Except that the Government, Church, Crown, BBC, Guardian, FT and the entire Establishment will be pouring their time, money and concerted effort into the 'In' campaign. They will be slick, organised and professional. The Prime Minister will campaign alongside the Leader of the Opposition (and the 'third party' LibDems), and the media will fawn at their statesmanlike feet, lapping up every word of their economic obfuscation and political lies. But at least their campaign of deception will be united, and the BBC will know whom to call when they want a spokesperson to argue passionately, intelligently an knowledgeably for the 'In' side.
But who will speak for 'Outers'? Seriously, who will answer the phone for the 'Out' campaign? UKIP? The Democracy Movement? Nigel Farage MEP? The Freedom Association? Dan Hannan MEP? Douglas Carswell MP? The European Foundation? Bill Cash MP? Dr Richard North? Open Europe? Better Off Out? The Bruges Group? The Express? The People's Pledge? Conservatives Against a Federal Europe? Global Vision? The Campaign for an Independent Britain? Peter Bone MP? Mrs Bone?
You see the problem. While the 'Inners' will be disciplined, coordinated and united in their quest, the 'Outers' consist of a ragbag of 'swivel-eyed nutters', 'right-wing xenophobes', 'eccentric little-Englanders', not to mention the 'fruitcakes, loonies and closet racists'. And (here's the important point) most of them simply can't stand the sight of each other. There's backbiting, distrust and an entire dung-heap of mutual loathing.
If the 'Outers' are to have any chance of winning in 2017, there needs to be cohesive planning and preparation for victory. But even UKIP can’t coalesce around a single political strategy, with its own (few) elected politicians resigning, defecting and demanding a change of leader. The anti-EU movement is defined by that to which it is antithetical: there is no unifying movement towards any positive vision, and that includes even the idea of a referendum. In truth, there are some very prominent individuals who are so unyielding in their infallible opinions and uncompromising in their dispositions that unity of purpose is an impossible ask: the contempt they have for others is palpable. Even the arch-Eurosceptic Bill Cash MP has been heard to criticise the arch proponent of 'Better Off Out' Douglas Carswell MP - for having 'extreme views' on the EU. And His Grace won't go into what Dr North thinks of Dan Hannan, or speculate on what Mrs Bone dreams about Nigel Farage.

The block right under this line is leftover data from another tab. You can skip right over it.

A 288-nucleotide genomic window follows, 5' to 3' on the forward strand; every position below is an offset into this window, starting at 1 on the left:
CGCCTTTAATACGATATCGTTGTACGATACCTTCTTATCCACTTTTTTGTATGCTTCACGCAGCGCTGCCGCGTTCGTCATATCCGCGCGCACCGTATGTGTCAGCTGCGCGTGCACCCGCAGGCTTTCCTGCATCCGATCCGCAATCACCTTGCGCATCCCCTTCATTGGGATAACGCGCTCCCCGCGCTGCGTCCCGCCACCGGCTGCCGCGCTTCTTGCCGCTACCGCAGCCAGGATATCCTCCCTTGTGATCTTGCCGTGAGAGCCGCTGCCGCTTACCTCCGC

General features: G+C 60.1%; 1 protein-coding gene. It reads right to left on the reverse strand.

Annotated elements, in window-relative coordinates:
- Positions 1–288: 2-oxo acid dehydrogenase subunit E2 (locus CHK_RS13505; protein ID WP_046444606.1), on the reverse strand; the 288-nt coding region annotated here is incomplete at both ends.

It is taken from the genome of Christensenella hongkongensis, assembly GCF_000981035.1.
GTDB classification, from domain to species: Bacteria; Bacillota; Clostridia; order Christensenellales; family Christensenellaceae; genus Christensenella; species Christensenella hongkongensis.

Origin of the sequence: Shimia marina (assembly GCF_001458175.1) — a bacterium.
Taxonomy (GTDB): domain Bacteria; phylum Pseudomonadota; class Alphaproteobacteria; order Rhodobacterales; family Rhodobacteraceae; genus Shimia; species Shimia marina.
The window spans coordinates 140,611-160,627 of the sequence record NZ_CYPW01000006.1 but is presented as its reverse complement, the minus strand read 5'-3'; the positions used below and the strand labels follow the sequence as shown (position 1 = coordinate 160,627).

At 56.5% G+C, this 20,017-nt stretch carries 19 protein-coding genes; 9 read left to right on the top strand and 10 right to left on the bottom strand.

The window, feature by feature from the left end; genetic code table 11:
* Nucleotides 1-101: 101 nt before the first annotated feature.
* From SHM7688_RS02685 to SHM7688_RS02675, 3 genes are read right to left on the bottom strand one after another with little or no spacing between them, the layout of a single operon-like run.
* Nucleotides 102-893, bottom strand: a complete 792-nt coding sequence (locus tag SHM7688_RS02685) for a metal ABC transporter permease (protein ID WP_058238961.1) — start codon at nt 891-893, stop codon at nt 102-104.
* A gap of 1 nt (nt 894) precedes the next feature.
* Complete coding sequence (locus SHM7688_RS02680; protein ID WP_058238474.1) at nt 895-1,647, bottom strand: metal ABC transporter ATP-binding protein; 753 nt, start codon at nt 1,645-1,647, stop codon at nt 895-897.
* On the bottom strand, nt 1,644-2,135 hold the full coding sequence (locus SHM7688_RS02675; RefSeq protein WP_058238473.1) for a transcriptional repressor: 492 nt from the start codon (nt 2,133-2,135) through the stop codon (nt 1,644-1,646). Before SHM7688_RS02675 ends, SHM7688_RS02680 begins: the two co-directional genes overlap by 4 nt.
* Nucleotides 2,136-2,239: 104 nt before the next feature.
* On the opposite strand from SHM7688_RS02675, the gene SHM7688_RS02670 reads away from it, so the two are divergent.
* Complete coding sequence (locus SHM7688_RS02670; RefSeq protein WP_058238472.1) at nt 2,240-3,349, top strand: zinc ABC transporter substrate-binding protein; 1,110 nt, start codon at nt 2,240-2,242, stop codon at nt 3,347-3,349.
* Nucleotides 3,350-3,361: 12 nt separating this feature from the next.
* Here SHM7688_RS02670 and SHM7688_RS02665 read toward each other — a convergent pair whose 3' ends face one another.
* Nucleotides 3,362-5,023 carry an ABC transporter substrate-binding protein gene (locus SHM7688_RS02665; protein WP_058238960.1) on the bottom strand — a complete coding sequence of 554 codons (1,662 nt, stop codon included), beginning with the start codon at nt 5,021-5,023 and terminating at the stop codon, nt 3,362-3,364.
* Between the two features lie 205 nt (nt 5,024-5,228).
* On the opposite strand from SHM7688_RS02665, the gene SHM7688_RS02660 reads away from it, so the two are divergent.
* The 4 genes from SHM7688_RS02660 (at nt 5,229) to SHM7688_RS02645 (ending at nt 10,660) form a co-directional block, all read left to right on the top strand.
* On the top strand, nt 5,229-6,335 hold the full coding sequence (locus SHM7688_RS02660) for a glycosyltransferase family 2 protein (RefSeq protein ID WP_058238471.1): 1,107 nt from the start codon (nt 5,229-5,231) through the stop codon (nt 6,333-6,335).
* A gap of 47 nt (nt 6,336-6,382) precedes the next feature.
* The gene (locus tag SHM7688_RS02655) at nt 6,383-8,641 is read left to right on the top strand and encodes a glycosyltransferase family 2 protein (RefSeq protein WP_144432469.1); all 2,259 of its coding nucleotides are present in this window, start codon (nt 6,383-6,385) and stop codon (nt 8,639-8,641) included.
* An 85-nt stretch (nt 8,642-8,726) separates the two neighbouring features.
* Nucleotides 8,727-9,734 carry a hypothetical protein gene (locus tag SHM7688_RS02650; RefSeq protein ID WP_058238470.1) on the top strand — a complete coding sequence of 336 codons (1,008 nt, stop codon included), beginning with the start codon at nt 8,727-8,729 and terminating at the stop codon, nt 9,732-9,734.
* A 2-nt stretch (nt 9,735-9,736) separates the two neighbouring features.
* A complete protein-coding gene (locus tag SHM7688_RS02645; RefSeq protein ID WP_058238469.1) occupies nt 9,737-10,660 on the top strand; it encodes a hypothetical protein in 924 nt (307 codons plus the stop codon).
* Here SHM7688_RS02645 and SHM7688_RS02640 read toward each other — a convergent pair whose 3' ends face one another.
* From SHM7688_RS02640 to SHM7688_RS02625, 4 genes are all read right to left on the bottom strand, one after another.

As far as the 'Outers' are concerned, we not only have the People's Front of Judaea and the Judaean People's front, but the Front and Rear of the People Faffing Around about Semantics in Samaria while the occupation and destruction of Judaea continues apace. The BBC simply won't have a clue whom to phone at which legally-constituted organisation to ensure that the contrary view is expressed fairly and impartially.